Jake Guentzel sure is making a name for himself as a post-season performer.
Though he was held off the scoresheet in Game 5 — and it was a potentially tide-turning game, so not the best time to be shut down offensively — Guentzel’s performance through the first 11 games of this post-season is quickly becoming one for the ages. To wit, Guentzel has 10 goals and a playoff-leading 21 points, which means he has matched his output from the Pittsburgh Penguins’ run to the 2017 Stanley Cup in 14 fewer games. More than match his personal output, though, Guentzel has passed and blasted his way into some elite company.
With his two-goal performance in Game 4, Guentzel became one of only five players to score two points per game across his team’s first 10 games of the playoffs. Better yet, his 10 goals give him the third-best 10-game post-season start in NHL history — he was one back of Wayne Gretzky and four behind Mark Messier, both of whom had their scoring sprees during the 1983 post-season. And on points, Guentzel’s 21 are tied for the fourth-most through 10 games in NHL history, matching a mark shared by Gretzky, Messier, Mike Bossy, Darryl Sittler and Barry Pederson. Only Gretzky’s 1983 and 1985 starts, in which he scored 29 points and 25 points, respectively, were better, as was Rick Middleton’s 23-point start during the 1983 playoffs.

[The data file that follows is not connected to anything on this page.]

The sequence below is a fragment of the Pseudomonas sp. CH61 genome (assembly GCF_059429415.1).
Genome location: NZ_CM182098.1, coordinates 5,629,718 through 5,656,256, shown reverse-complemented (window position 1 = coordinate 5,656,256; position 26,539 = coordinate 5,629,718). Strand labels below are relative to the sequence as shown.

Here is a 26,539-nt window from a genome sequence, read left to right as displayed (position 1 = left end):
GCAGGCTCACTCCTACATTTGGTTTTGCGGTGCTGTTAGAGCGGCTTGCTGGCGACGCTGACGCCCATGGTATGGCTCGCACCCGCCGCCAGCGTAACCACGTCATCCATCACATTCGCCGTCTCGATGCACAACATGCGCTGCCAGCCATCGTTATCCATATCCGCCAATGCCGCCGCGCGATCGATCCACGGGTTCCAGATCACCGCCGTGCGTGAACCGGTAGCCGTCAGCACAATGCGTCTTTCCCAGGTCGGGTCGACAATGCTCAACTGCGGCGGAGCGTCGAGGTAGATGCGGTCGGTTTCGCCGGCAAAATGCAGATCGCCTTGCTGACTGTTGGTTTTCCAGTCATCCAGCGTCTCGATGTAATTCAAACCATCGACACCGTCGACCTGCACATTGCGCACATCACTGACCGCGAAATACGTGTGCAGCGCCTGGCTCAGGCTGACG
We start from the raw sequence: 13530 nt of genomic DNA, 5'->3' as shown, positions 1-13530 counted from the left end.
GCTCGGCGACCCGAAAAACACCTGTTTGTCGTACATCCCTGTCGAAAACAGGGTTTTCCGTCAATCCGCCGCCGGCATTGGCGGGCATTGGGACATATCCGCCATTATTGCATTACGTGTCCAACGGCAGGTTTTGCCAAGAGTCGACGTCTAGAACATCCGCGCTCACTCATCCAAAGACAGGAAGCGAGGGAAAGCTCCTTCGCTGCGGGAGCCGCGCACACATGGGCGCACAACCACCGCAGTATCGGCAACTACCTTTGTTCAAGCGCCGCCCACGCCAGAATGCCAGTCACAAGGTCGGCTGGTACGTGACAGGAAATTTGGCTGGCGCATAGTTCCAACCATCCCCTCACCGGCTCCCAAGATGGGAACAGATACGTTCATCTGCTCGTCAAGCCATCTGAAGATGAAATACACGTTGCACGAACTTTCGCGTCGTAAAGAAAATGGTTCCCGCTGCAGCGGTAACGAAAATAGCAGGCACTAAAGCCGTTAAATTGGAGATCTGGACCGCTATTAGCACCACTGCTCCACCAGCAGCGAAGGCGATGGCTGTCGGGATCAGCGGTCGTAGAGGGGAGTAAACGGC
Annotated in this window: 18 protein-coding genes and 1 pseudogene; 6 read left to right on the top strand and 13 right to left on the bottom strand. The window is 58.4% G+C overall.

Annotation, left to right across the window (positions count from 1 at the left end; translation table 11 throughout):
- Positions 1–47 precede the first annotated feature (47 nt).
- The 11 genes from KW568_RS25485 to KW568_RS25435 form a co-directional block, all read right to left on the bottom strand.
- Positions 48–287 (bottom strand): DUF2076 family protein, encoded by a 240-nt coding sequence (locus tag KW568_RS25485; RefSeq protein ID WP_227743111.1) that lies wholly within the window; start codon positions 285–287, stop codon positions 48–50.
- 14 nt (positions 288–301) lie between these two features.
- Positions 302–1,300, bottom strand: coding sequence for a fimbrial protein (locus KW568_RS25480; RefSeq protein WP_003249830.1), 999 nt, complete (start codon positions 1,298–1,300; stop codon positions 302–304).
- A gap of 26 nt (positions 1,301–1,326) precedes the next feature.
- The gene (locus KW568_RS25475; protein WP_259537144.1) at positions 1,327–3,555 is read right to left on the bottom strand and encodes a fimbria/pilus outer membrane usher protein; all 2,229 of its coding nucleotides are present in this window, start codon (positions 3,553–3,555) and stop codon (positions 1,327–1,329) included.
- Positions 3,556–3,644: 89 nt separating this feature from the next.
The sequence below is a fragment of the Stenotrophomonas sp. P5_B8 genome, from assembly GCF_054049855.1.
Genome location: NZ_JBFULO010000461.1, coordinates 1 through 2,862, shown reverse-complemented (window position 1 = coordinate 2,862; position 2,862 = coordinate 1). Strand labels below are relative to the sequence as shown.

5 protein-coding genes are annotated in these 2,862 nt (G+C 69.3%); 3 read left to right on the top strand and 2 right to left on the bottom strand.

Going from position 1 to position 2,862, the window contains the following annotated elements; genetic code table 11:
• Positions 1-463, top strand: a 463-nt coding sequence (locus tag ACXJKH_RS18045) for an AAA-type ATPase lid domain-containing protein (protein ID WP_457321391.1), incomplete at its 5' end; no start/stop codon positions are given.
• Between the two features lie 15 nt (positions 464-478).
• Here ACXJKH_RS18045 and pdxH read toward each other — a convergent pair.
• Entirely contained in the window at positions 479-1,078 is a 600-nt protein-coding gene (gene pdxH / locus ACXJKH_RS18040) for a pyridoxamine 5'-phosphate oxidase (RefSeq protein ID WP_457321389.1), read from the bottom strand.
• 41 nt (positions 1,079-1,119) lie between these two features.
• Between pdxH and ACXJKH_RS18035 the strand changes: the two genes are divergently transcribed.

Of course, Guentzel’s playoff heroics go beyond this season, as he has a remarkable 42 points through the first 36 post-season games of his career. That’s quite a start for the 23-year-old, and one that actually put him fairly close to cracking the top 10 when it comes to production through the first three-dozen games of a player’s playoff career. How close? Here are the 10-best all-time playoff performers through 36 games:
Joe Sakic — 48 points
We can talk about Sakic’s points or his playoff success, but the best thing about Sakic in the post-season was that he had a knack for scoring big goals. He had seven game-winning goals — seven! — in his first three-dozen playoff games. He also had four multi-goal games, including two hat tricks.
Maurice Richard — 48 points
Want to know why Richard is the namesake for the NHL’s goal-scoring crown? How about the fact he scored five goals in his second career playoff game, or that he had two hat tricks in his first seven playoff games? Amazingly, Richard had a third post-season hat trick by the time he played his 15th playoff game. He was a pure scorer before there were pure scorers.
Elmer Lach — 48 points
Given the post-season was shorter, Lach’s first 36 games stretch over a span of seven years, but that doesn’t change the fact he was scoring one and a half points per game against the other top talents of the time. In 36 games, he scored 15 goals and 48 points for the Canadiens, including a playoff overtime winner against the New York Rangers in 1950.
Sidney Crosby — 48 points
Fittingly, Guentzel’s famous linemate knows a thing or two about having a lot of early post-season success. Crosby was downright dominant out of the gates, too. He scored in each of his first three games, had a four-point night within his first 10 playoff appearances and dotted the scoresheet in basically every game of every series in which he played.
Alex Ovechkin — 49 points